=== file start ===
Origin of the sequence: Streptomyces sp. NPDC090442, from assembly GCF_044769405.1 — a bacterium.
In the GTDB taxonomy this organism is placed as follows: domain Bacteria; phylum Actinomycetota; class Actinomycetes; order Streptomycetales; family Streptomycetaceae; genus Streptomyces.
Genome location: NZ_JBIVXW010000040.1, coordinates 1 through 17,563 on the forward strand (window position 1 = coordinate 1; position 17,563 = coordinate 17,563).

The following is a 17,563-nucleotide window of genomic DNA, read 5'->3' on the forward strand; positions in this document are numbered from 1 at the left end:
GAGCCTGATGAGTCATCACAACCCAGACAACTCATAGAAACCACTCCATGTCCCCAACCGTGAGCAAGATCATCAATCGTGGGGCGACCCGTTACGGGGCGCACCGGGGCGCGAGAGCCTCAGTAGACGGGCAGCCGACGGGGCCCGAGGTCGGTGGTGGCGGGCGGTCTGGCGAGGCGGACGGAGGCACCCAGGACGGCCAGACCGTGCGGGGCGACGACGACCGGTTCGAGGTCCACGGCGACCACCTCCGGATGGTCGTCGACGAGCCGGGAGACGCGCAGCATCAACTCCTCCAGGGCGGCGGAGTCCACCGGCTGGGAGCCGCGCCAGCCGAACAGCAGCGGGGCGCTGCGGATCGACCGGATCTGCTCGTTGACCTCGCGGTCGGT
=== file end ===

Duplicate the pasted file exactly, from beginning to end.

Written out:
Origin of the sequence: Streptomyces sp. NPDC090442, from assembly GCF_044769405.1 — a bacterium.
In the GTDB taxonomy this organism is placed as follows: domain Bacteria; phylum Actinomycetota; class Actinomycetes; order Streptomycetales; family Streptomycetaceae; genus Streptomyces.
Genome location: NZ_JBIVXW010000040.1, coordinates 1 through 17,563 on the forward strand (window position 1 = coordinate 1; position 17,563 = coordinate 17,563).

The following is a 17,563-nucleotide window of genomic DNA, read 5'->3' on the forward strand; positions in this document are numbered from 1 at the left end:
GAGCCTGATGAGTCATCACAACCCAGACAACTCATAGAAACCACTCCATGTCCCCAACCGTGAGCAAGATCATCAATCGTGGGGCGACCCGTTACGGGGCGCACCGGGGCGCGAGAGCCTCAGTAGACGGGCAGCCGACGGGGCCCGAGGTCGGTGGTGGCGGGCGGTCTGGCGAGGCGGACGGAGGCACCCAGGACGGCCAGACCGTGCGGGGCGACGACGACCGGTTCGAGGTCCACGGCGACCACCTCCGGATGGTCGTCGACGAGCCGGGAGACGCGCAGCATCAACTCCTCCAGGGCGGCGGAGTCCACCGGCTGGGAGCCGCGCCAGCCGAACAGCAGCGGGGCGCTGCGGATCGACCGGATCTGCTCGTTGACCTCGCGGTCGGT